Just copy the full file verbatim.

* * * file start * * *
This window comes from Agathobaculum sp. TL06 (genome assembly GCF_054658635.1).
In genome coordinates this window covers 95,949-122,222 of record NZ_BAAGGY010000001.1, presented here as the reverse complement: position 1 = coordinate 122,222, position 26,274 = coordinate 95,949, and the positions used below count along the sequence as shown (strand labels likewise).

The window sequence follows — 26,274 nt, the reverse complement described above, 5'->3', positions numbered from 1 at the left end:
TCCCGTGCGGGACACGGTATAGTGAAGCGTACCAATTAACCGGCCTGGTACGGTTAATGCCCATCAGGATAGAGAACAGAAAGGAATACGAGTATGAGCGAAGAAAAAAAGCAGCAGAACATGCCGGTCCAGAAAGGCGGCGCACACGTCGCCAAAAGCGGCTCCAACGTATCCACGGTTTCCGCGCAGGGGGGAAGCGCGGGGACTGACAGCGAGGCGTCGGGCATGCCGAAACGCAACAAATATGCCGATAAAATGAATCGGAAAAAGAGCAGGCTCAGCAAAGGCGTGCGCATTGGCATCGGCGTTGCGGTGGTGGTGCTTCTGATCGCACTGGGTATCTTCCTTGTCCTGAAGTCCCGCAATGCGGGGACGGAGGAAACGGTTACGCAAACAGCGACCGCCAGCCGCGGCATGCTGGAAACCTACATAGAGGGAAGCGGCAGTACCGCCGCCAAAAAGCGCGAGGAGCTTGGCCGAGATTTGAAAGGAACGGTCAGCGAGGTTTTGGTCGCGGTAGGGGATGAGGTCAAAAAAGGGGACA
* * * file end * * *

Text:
This window comes from Agathobaculum sp. TL06 (genome assembly GCF_054658635.1).
In genome coordinates this window covers 95,949-122,222 of record NZ_BAAGGY010000001.1, presented here as the reverse complement: position 1 = coordinate 122,222, position 26,274 = coordinate 95,949, and the positions used below count along the sequence as shown (strand labels likewise).

The window sequence follows — 26,274 nt, the reverse complement described above, 5'->3', positions numbered from 1 at the left end:
TCCCGTGCGGGACACGGTATAGTGAAGCGTACCAATTAACCGGCCTGGTACGGTTAATGCCCATCAGGATAGAGAACAGAAAGGAATACGAGTATGAGCGAAGAAAAAAAGCAGCAGAACATGCCGGTCCAGAAAGGCGGCGCACACGTCGCCAAAAGCGGCTCCAACGTATCCACGGTTTCCGCGCAGGGGGGAAGCGCGGGGACTGACAGCGAGGCGTCGGGCATGCCGAAACGCAACAAATATGCCGATAAAATGAATCGGAAAAAGAGCAGGCTCAGCAAAGGCGTGCGCATTGGCATCGGCGTTGCGGTGGTGGTGCTTCTGATCGCACTGGGTATCTTCCTTGTCCTGAAGTCCCGCAATGCGGGGACGGAGGAAACGGTTACGCAAACAGCGACCGCCAGCCGCGGCATGCTGGAAACCTACATAGAGGGAAGCGGCAGTACCGCCGCCAAAAAGCGCGAGGAGCTTGGCCGAGATTTGAAAGGAACGGTCAGCGAGGTTTTGGTCGCGGTAGGGGATGAGGTCAAAAAAGGGGACA